In his book Works on Paper: The Craft of Biography and Autobiography Michael Holroyd refers to three categories of biographers:
- the biographer who writes about the very famous – film stars, murderers and royal family
- the ambitious professor who writes historical and political biographies
- the literary or artistic biographer.
Holroyd belongs to the third category. And he does it very well. So well that he is referred to as “one of the most influential biographers and was invited to write the authorized biography of Bernard Shaw. At the time (1988) the deal caused a great stir as he got an advance of more than a million dollars – more than anyone had ever received.” In Writers and Company
His other works include biographies of Lytton Strachey, the painter Augustus John, and Ellen Terry and Henry Irving,
He has also published three autobiographical works—Basil Street Blues, Mosaic, and A Book of Secrets—and which are also meditations on biographical research and writing. In The Paris Review.
Although he never attended university (his father wanted him to be a scientist) he expressed gratitude for this as he didn’t have to forget all this academic nonsense, as he told Eleanor Wachtel in an interview. Later, he received an honorary doctorate of letters at the London School of Economics and also holds honorary degrees from the universities of Ulster, Sheffield, Warwick, East Anglia and the London School of Economics.
He is married to Dame Margaret Drabble. Although they’ve been married for over thirty years it took them thirteen years after their marriage to move in together, partly because, according to Drabble, two writers living in the same house need a lot of space.
Here’s a delightful insight on their writing habits from an interview at The Blue Metropolis International Literary Festival in Montreal:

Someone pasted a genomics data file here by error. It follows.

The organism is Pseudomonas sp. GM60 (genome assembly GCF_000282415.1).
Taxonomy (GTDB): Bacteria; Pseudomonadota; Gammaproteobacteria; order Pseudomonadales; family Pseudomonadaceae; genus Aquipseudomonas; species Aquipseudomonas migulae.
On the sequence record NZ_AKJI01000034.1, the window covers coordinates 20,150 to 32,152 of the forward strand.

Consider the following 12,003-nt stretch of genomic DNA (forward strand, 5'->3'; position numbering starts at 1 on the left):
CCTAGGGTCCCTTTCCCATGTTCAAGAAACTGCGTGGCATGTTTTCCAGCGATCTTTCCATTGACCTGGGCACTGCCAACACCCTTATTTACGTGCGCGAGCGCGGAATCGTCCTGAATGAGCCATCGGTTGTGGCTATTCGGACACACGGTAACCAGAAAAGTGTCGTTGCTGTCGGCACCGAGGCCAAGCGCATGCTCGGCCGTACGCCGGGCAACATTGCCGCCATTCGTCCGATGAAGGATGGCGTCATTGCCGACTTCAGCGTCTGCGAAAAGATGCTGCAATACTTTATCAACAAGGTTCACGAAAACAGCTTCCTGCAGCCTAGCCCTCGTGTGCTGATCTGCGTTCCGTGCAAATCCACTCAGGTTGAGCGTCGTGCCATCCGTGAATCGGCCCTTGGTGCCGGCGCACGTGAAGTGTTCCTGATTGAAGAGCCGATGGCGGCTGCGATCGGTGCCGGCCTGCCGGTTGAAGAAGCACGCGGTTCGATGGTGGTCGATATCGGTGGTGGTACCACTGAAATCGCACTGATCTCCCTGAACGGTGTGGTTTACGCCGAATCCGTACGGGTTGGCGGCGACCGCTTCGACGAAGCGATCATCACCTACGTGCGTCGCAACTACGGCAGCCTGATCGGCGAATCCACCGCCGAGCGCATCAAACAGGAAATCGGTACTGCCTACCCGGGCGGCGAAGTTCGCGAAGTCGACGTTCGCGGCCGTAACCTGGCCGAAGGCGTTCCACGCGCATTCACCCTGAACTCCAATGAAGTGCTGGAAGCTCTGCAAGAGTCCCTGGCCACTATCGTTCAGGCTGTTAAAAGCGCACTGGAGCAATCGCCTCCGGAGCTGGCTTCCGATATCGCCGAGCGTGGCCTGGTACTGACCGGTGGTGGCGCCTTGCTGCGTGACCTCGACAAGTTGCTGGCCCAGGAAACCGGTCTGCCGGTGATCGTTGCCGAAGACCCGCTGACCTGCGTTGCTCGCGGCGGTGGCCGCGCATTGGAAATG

M.D.: His study is just chaos.
M.H.: Your own filing system is not obvious
M.D.: It’s not as bad as yours.
Proof that opposites do attract. Click here for a look at Margaret Drabble’s desk.
Photographer: Eamonn McCabe
I wouldn’t describe myself as a confident writer. I usually start writing when I’m about seventy-five percent of the way through research, when I wonder, Oh my God, can I ever do this? And will I have the material I need? By that stage, everything I do seems to add to the complexity of it, and I feel that if I can only start writing it will give me the energy and guidance to finish the archival work. Starting to write is very difficult. And you don’t always have to start at the beginning. Paris Review
I am a slow writer – every year a little slower. The road-menders have actually painted the word SLOW on the tarmac directly outside my front door. Except for the hum and grind of decelerating traffic, there is not much sound in the room where I work: an occasional crunching or shuffling of papers, a muted crash as a pile of books collapses, and a voice (presumably my own) sighing, exclaiming, cursing – a consoling lament. Otherwise there is silence – a sort of silence. So when I finish a book (an increasingly rare event), I am eager to get out and see what is happening. The Guardian
Do you read biographies?